It is time to let them know that it is an election year – provincially this June and municipally this October – and as of now, we are making up lists of who is supporting this plan at this location, and we are going to fire you in the voting booth.

In other words, we are through trying to talk to you about monarch butterflies and salamanders and the vital role wetlands play in a healthy ecosystem, because it is clear that you don’t care about any of that. So now we are going to go after the only thing you do seem to care about – your political job – and we are going to organize armies of people to go door to door across the city and region to vote you out!

It is too bad it has to come to that, but voting politicians out of a job is something that is easy to understand, and it is now beginning to look like it is the only thing most of the current crop we have in municipal and provincial government will understand.

If anyone has a better idea for turning this Thundering Waters proposal around at this point, please share it in the comment space below.

To watch a video on what is at stake in the Thundering Waters Forest campaign, please watch this video produced by some of the dedicated citizens fighting so hard to save this irreplaceable piece of Niagara’s natural heritage


For more information on the Save Thundering Waters Forest campaign, click on .

Niagara At Large will have more on Thundering Waters before and after the May 8th meeting.

NIAGARA AT LARGE encourages you to join the conversation by sharing your views on this post in the space below the Bernie quote.

A reminder that we only post comments by individuals who also share their first and last names.

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 “A politician thinks of the next election. A leader thinks of the next generation.” – Bernie Sanders


2 responses to “Another Showdown – THIS ONE CRITICAL – Coming in Fight to Save Thundering Waters Forest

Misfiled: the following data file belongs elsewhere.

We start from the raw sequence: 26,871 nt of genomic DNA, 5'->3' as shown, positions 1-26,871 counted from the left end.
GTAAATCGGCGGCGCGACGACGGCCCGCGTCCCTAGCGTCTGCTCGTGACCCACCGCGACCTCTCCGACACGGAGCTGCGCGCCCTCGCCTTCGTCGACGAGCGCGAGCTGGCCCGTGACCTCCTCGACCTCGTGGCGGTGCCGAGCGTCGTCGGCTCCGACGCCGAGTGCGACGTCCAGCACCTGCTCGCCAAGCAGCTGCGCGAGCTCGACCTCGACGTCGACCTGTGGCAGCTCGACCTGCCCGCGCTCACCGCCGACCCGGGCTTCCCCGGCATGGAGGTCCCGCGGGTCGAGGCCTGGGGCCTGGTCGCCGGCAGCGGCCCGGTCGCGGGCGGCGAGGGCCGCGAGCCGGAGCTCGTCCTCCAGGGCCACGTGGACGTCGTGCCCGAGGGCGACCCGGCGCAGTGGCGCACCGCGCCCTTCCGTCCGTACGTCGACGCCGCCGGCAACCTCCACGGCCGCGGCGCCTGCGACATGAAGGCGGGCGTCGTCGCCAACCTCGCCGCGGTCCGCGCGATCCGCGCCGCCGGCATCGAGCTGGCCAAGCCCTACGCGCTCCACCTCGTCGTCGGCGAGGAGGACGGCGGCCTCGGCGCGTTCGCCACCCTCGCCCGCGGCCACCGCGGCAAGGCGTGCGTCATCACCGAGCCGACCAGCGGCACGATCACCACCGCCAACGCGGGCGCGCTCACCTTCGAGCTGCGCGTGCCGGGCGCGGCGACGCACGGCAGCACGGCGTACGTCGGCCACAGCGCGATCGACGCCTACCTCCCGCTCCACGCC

1. Linda McKellar

    They don’t care. It’s all about money. Crooked ******s. Who needs councils and protective agencies when we have developers? Same thing is going on in Fort Erie (and the entire province) and we have the additional aspect of great historical significance. The public is mad as hell and these clowns need to start revising their resumes because they will be out of their jobs.


  2. Bernie Slepkov

    Some thoughts I had a little earlier today, Doug. Thought it productive to put them in here:
    With respects to the Thundering Waters developments – by any other name or version – I suggest the following be demanded from Niagara Falls council and Staff:
    * Insist on knowing the costs to the city/taxpayers – internalized and externalized – for preparing the infrastructure – and maintaining it – for any proposed development.
    * The full life expectancies for such infrastructure before it will need major repair or replacement.
    * Will such development actually result in paying for that infrastructure and its servicing?
    * The costs expected for the loss of services provided by the wetlands and forested area.
    Should be a reasonable request. No?